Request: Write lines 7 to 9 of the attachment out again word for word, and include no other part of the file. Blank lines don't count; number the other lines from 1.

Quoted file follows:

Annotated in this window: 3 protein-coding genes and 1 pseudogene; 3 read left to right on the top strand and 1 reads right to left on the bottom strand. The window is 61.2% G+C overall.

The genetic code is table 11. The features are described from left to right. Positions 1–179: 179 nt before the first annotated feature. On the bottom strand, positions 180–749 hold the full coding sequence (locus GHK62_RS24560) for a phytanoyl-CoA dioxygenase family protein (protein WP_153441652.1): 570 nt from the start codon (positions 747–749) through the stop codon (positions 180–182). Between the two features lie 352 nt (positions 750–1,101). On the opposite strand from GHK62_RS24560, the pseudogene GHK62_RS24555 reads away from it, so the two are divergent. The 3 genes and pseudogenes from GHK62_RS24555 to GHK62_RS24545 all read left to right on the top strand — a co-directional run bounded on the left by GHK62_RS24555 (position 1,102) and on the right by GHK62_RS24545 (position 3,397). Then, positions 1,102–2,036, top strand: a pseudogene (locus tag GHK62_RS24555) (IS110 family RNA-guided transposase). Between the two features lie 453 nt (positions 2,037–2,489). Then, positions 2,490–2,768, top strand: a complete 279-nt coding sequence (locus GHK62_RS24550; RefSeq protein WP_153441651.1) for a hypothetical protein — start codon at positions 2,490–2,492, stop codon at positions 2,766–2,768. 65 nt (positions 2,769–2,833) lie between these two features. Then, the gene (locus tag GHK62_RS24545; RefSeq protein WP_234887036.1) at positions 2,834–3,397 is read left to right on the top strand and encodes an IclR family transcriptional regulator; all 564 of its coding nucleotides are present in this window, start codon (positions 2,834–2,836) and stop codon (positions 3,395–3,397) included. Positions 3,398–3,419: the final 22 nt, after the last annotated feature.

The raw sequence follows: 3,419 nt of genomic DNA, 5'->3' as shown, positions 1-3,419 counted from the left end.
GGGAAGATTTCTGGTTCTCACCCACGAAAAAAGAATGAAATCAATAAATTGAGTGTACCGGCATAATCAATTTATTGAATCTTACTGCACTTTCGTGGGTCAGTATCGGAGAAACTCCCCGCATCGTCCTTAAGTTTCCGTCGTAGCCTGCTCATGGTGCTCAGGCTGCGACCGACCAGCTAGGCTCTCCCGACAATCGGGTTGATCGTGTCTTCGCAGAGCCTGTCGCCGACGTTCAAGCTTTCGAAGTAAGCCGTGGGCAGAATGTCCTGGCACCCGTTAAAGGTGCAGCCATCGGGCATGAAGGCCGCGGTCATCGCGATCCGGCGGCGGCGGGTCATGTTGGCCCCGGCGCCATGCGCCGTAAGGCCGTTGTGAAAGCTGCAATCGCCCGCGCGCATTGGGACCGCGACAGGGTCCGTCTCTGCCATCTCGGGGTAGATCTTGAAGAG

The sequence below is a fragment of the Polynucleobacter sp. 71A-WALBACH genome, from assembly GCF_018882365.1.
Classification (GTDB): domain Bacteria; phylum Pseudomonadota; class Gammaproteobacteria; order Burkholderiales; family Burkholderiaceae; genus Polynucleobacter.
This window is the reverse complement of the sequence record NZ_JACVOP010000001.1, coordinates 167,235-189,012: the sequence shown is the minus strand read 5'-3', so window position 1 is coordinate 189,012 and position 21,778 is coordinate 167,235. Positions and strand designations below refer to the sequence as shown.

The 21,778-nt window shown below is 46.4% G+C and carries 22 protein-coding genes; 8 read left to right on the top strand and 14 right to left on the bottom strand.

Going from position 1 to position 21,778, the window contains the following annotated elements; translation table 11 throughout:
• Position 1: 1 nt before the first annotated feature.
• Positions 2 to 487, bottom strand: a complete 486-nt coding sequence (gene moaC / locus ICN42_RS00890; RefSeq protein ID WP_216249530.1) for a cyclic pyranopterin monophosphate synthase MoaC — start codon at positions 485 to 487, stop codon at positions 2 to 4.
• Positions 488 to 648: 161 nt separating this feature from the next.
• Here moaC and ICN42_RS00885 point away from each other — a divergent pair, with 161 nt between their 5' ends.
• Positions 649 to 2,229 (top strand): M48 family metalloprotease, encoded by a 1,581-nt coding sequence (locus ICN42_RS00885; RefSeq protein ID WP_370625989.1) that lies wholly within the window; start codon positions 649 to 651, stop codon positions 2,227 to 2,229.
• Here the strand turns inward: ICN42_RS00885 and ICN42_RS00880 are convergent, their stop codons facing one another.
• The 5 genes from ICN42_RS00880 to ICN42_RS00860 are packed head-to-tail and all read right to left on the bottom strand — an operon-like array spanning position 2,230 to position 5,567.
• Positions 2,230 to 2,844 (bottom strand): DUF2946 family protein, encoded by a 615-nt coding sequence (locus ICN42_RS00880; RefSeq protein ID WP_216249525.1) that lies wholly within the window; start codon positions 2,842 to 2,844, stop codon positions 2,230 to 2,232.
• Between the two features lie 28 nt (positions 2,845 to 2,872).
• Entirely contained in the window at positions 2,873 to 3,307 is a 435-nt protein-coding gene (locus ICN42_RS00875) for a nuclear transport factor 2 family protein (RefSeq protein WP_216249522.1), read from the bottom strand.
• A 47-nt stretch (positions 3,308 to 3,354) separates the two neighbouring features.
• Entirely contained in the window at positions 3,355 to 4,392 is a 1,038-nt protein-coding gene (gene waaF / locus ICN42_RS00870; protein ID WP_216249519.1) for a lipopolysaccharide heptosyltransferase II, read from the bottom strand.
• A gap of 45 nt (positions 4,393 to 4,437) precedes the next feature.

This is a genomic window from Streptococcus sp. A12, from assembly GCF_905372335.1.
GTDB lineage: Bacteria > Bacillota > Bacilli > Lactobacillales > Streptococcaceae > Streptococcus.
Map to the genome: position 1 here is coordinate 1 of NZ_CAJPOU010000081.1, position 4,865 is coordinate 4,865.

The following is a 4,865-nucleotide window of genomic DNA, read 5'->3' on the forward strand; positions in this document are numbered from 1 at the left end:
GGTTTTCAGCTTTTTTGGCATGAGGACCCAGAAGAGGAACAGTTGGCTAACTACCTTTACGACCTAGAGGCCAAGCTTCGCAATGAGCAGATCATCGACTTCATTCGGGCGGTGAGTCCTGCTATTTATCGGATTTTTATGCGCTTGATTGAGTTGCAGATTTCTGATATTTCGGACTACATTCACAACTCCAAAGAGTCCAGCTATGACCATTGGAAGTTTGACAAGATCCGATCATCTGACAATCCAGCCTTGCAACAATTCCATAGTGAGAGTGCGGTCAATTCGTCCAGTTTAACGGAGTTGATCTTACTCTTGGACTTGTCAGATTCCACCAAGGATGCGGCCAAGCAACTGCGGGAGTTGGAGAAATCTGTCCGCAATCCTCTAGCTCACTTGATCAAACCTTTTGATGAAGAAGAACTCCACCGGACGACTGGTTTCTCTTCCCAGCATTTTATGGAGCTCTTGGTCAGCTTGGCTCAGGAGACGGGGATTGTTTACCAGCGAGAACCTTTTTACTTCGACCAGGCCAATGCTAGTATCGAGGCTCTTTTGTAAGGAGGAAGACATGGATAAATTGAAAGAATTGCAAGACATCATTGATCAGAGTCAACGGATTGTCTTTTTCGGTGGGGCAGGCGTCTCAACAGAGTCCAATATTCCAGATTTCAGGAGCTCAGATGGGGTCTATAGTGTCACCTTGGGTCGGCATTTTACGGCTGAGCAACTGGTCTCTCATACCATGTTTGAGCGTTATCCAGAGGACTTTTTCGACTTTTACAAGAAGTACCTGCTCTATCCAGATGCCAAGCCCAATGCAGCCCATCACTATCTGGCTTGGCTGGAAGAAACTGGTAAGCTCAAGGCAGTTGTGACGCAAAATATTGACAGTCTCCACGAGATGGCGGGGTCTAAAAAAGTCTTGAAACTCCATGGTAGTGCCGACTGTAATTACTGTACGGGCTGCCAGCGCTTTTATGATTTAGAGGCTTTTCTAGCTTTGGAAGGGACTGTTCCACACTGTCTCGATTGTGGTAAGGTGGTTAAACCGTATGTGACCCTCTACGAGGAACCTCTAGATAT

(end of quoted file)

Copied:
This window is the reverse complement of the sequence record NZ_JACVOP010000001.1, coordinates 167,235-189,012: the sequence shown is the minus strand read 5'-3', so window position 1 is coordinate 189,012 and position 21,778 is coordinate 167,235. Positions and strand designations below refer to the sequence as shown.

The 21,778-nt window shown below is 46.4% G+C and carries 22 protein-coding genes; 8 read left to right on the top strand and 14 right to left on the bottom strand.

Going from position 1 to position 21,778, the window contains the following annotated elements; translation table 11 throughout: